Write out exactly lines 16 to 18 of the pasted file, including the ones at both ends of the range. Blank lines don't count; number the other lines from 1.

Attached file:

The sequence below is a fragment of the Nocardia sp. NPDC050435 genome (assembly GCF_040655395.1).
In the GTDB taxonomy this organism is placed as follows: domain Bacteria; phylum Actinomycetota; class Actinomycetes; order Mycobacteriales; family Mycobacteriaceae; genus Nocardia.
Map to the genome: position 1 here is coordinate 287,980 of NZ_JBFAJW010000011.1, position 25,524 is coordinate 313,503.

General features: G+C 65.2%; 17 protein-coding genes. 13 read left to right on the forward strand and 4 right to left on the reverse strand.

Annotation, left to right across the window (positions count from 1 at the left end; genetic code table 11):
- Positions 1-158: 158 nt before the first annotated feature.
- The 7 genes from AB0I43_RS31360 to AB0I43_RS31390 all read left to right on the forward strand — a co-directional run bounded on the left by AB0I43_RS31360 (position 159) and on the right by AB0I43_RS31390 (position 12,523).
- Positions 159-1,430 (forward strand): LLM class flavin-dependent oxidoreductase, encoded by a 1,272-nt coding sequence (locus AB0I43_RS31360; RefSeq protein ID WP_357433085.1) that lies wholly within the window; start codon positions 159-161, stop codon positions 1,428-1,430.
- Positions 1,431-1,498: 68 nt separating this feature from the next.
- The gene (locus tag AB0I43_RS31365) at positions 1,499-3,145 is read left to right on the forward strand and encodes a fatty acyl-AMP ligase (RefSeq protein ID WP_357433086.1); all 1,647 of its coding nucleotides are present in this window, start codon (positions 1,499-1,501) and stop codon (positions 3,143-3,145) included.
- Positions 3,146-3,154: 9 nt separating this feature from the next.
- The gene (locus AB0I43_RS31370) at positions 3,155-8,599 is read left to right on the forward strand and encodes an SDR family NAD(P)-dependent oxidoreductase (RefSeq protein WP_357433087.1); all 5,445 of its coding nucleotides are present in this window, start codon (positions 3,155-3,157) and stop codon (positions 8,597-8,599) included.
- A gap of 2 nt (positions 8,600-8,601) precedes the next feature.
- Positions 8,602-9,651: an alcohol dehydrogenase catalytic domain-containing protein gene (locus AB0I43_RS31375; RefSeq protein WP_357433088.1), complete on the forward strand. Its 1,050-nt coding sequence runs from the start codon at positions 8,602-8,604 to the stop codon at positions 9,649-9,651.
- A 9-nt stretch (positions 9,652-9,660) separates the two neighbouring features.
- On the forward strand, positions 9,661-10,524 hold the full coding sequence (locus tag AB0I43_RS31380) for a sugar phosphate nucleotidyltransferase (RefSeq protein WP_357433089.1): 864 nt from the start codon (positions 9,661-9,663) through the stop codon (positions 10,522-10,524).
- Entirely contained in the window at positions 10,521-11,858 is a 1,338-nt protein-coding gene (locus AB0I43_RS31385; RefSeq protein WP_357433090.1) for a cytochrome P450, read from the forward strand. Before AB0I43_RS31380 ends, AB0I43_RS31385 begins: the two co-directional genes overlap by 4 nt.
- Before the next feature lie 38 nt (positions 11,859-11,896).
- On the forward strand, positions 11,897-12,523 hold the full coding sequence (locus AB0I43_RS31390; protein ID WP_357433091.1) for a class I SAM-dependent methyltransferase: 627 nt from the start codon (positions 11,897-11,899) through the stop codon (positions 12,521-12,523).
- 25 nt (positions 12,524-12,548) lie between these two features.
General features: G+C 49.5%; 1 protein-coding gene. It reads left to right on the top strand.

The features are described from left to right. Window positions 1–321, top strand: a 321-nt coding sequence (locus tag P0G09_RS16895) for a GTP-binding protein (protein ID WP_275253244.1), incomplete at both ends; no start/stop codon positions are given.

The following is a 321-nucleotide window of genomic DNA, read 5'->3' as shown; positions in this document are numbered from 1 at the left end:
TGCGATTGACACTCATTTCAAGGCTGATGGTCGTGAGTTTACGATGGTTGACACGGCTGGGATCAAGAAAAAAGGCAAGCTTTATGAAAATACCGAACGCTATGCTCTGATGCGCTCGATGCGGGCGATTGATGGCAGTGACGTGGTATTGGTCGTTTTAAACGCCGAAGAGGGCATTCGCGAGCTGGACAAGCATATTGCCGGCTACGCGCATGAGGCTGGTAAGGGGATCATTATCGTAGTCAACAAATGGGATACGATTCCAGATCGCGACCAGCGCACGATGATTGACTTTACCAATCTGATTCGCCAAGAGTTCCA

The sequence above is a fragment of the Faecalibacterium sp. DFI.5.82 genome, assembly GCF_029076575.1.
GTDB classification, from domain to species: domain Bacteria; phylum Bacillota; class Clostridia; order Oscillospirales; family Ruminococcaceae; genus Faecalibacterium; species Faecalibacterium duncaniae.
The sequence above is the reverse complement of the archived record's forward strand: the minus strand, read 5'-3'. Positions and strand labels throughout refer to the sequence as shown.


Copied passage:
- On the forward strand, positions 9,661-10,524 hold the full coding sequence (locus tag AB0I43_RS31380) for a sugar phosphate nucleotidyltransferase (RefSeq protein WP_357433089.1): 864 nt from the start codon (positions 9,661-9,663) through the stop codon (positions 10,522-10,524).
- Entirely contained in the window at positions 10,521-11,858 is a 1,338-nt protein-coding gene (locus AB0I43_RS31385; RefSeq protein WP_357433090.1) for a cytochrome P450, read from the forward strand. Before AB0I43_RS31380 ends, AB0I43_RS31385 begins: the two co-directional genes overlap by 4 nt.
- Before the next feature lie 38 nt (positions 11,859-11,896).